It’s been a long, frustrating two years for Kurt Bulger.
As one of the owners of Jennifer’s of Nova Scotia on Spring Garden Road in Halifax, his business has taken a number of hits. Like many others, the pandemic has had a significant impact. Then came construction that shut down the street for much of the year.
More recently, the latest Spring Garden streetscaping project has been the source of his frustration.
“It’s a dog’s breakfast,” said Bulger. “There’s so much visual clutter down here right now. I’ve been coming down here for 40 years and I have no idea what’s going on anymore.”
As of Monday, Spring Garden Road from Queen Street to South Park Street is open only to buses, cyclists and pedestrians from 7 a.m. to 8 p.m. Cars, taxis and Ubers are not permitted. The purpose is to make buses more reliable and help with pedestrian traffic.
But Bulger worries about how the traffic restrictions will be enforced and whether those in the city will follow the rules.
“It’s going to be a long learning curve,” he said. “What happens when tourists visit town? They don’t know the rules. You go down to South Park right now, there are so many signs, you don’t know if you’re supposed to go left, right, up or down.”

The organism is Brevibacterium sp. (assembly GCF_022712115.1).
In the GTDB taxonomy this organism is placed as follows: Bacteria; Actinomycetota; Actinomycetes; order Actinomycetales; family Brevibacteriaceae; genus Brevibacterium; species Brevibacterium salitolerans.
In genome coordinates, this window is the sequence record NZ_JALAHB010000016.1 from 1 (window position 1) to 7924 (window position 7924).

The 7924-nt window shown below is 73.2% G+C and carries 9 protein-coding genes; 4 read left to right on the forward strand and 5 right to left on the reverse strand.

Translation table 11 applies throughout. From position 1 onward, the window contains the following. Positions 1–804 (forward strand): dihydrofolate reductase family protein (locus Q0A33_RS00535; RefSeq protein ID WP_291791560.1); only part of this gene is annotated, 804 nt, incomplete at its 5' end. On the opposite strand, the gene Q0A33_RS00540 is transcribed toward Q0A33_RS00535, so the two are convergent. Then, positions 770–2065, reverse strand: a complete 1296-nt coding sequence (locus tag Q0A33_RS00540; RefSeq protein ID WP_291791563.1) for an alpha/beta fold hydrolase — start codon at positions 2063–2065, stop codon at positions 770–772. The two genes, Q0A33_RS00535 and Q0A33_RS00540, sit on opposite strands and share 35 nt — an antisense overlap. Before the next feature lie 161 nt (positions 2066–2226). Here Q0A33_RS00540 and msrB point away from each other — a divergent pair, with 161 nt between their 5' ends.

Sue Uteck, president of the Spring Garden Business Association, is also concerned about the pilot project and the signage that’s been put in place.
“I think it is going to be very confusing as a tourist,” she said. “For this initial orientation period, we should have used construction signage … flashing at either end.”
The transit-priority corridor is a first for Halifax. Elora Wilkinson, project manager of the Spring Garden Road Project, says she doesn’t expect changes to happen to drivers’ habits overnight.
“This a substantial change to a major street that has a lot of different uses,” she says. “It’s going to take time for that education and enforcement to make its way through the corridor.”
Monday morning, Halifax Regional Police officers were on hand to block the road to vehicles trying to enter. They were also giving motorists pamphlets explaining the new rules.
“Our first approach is always education, but we will be using enforcement as necessary,” said Const. Nicolas Gagnon, acting public information officer for Halifax Regional Police.
As for when punitive enforcement will begin, Wilkinson says that remains to be seen.
“We will at some point need to start enforcing, but the goal is to try and stay away from that as much as possible,” she said.
Wilkson added that since it’s a pilot project, they’ll be able to cancel it at any time during the year if they deem the project ineffective. She also says they have the resources to make adjustments throughout the year.
As for Bulger, he hopes it doesn’t result in another hit to his already impacted business.
“I’m not sure what criteria they’re using to see whether it’s a success or not,” he said. “There’s been so many changes now, we’re just scrambling to keep our heads above water.”